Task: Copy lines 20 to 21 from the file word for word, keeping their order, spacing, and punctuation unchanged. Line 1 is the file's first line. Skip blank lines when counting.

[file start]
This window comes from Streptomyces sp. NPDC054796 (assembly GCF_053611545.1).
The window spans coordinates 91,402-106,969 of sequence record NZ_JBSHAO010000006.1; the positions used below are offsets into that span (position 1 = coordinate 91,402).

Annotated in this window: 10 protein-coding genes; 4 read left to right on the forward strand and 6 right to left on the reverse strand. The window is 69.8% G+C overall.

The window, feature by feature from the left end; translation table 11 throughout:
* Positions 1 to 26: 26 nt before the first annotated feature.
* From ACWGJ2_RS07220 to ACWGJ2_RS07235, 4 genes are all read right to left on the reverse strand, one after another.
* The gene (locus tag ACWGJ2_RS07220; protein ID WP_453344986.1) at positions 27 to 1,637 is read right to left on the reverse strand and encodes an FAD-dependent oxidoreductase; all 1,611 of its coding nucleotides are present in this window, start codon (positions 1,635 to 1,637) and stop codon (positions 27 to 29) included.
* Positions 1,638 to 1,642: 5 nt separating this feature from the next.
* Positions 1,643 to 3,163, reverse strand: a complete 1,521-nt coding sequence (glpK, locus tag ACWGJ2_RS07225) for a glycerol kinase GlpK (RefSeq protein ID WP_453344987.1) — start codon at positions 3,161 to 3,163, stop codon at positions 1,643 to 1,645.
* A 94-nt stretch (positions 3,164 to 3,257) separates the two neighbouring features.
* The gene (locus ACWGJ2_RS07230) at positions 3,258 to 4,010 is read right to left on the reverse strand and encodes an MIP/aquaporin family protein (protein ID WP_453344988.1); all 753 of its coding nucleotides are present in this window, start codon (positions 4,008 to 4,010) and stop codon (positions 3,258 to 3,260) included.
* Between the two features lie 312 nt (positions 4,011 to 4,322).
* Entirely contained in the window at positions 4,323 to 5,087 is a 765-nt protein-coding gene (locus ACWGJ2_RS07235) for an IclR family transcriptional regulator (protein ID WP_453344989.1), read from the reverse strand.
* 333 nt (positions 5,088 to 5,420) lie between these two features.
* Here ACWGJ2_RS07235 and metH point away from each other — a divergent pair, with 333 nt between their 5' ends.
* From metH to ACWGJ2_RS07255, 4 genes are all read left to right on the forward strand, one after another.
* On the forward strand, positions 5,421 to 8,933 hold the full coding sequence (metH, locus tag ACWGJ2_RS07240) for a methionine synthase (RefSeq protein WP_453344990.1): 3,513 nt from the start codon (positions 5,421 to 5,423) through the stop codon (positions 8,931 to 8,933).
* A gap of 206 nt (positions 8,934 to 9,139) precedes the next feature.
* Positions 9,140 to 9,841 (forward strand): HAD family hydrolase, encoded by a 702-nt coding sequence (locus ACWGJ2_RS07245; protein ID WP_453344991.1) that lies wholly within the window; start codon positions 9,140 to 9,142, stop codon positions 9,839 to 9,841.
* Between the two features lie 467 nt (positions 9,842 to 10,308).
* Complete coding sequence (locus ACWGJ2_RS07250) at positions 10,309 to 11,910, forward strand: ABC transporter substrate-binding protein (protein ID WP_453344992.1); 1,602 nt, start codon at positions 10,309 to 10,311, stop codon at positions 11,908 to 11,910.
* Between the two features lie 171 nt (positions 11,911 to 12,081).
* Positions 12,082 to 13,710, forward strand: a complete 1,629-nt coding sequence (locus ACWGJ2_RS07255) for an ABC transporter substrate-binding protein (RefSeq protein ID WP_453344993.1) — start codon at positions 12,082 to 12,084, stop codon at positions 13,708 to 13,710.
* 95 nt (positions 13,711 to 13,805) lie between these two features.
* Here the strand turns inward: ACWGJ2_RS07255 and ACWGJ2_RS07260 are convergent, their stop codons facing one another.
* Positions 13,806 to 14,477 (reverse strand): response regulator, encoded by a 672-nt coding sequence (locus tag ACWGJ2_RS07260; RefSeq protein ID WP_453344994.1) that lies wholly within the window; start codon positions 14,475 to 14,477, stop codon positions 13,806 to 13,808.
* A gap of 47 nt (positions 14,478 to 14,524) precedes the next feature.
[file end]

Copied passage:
* Between the two features lie 467 nt (positions 9,842 to 10,308).
* Complete coding sequence (locus ACWGJ2_RS07250) at positions 10,309 to 11,910, forward strand: ABC transporter substrate-binding protein (protein ID WP_453344992.1); 1,602 nt, start codon at positions 10,309 to 10,311, stop codon at positions 11,908 to 11,910.